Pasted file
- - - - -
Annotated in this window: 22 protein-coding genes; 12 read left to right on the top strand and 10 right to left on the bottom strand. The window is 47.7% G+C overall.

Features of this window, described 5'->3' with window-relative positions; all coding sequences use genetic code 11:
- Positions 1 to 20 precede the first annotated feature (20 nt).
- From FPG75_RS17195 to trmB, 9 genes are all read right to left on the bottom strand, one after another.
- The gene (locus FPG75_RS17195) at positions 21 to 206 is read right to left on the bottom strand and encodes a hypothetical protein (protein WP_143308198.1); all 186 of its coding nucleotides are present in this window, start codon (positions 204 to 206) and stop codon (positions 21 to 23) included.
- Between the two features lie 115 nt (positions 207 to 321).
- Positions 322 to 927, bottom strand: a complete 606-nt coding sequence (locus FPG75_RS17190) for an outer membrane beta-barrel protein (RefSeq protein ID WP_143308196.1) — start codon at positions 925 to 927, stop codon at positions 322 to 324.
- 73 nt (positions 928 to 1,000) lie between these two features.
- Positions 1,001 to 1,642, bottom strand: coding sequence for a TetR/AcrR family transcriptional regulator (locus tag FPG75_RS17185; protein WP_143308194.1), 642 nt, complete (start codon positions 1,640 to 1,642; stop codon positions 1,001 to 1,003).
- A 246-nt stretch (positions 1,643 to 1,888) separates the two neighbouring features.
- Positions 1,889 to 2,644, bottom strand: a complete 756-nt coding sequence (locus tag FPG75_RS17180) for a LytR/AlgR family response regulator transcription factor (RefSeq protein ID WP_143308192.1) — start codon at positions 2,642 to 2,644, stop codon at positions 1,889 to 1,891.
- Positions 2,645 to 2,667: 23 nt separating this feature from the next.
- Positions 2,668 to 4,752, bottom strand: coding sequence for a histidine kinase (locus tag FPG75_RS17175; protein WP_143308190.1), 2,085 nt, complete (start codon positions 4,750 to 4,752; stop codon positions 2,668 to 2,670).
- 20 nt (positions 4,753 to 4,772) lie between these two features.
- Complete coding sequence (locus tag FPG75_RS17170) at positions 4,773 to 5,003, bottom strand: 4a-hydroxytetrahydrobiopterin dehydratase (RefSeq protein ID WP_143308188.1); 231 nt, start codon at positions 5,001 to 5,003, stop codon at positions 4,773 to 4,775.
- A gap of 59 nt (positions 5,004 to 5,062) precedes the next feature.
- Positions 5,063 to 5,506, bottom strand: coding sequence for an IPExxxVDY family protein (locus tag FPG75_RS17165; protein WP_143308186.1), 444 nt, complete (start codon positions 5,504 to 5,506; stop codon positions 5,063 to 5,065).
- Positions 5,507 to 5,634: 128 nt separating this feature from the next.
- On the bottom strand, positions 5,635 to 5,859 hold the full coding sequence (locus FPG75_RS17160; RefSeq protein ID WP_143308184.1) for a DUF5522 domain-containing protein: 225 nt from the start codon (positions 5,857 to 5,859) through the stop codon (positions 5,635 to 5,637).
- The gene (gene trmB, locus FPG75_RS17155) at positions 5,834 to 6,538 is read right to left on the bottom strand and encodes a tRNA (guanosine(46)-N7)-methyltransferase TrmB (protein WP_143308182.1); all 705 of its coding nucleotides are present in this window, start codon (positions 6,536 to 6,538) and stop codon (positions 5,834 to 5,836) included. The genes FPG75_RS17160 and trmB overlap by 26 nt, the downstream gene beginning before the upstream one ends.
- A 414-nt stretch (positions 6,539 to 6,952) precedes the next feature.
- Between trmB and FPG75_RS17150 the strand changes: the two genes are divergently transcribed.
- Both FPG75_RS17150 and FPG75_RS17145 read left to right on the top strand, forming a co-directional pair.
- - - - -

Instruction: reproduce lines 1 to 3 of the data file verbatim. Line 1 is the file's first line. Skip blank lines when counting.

Annotated in this window: 22 protein-coding genes; 12 read left to right on the top strand and 10 right to left on the bottom strand. The window is 47.7% G+C overall.

Features of this window, described 5'->3' with window-relative positions; all coding sequences use genetic code 11:
- Positions 1 to 20 precede the first annotated feature (20 nt).